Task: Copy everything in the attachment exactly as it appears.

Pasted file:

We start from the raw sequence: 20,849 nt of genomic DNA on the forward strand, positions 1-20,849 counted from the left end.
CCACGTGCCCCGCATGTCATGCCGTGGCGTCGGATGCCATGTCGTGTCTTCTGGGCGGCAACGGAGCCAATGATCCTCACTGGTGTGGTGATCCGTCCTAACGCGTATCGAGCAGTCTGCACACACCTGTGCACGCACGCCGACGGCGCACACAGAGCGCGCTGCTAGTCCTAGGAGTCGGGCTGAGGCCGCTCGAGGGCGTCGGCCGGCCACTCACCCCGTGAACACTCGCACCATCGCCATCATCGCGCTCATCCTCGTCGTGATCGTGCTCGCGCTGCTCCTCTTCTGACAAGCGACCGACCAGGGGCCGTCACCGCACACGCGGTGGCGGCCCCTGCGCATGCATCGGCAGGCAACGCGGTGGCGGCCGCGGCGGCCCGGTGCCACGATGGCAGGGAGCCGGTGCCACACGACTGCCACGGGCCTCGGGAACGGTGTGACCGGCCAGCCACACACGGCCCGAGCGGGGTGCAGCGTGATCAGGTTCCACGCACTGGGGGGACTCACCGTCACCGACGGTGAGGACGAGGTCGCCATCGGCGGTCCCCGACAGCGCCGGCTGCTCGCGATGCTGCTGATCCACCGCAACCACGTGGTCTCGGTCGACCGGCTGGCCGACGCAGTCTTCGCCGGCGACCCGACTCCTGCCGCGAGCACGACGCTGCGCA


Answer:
We start from the raw sequence: 20,849 nt of genomic DNA on the forward strand, positions 1-20,849 counted from the left end.
CCACGTGCCCCGCATGTCATGCCGTGGCGTCGGATGCCATGTCGTGTCTTCTGGGCGGCAACGGAGCCAATGATCCTCACTGGTGTGGTGATCCGTCCTAACGCGTATCGAGCAGTCTGCACACACCTGTGCACGCACGCCGACGGCGCACACAGAGCGCGCTGCTAGTCCTAGGAGTCGGGCTGAGGCCGCTCGAGGGCGTCGGCCGGCCACTCACCCCGTGAACACTCGCACCATCGCCATCATCGCGCTCATCCTCGTCGTGATCGTGCTCGCGCTGCTCCTCTTCTGACAAGCGACCGACCAGGGGCCGTCACCGCACACGCGGTGGCGGCCCCTGCGCATGCATCGGCAGGCAACGCGGTGGCGGCCGCGGCGGCCCGGTGCCACGATGGCAGGGAGCCGGTGCCACACGACTGCCACGGGCCTCGGGAACGGTGTGACCGGCCAGCCACACACGGCCCGAGCGGGGTGCAGCGTGATCAGGTTCCACGCACTGGGGGGACTCACCGTCACCGACGGTGAGGACGAGGTCGCCATCGGCGGTCCCCGACAGCGCCGGCTGCTCGCGATGCTGCTGATCCACCGCAACCACGTGGTCTCGGTCGACCGGCTGGCCGACGCAGTCTTCGCCGGCGACCCGACTCCTGCCGCGAGCACGACGCTGCGCA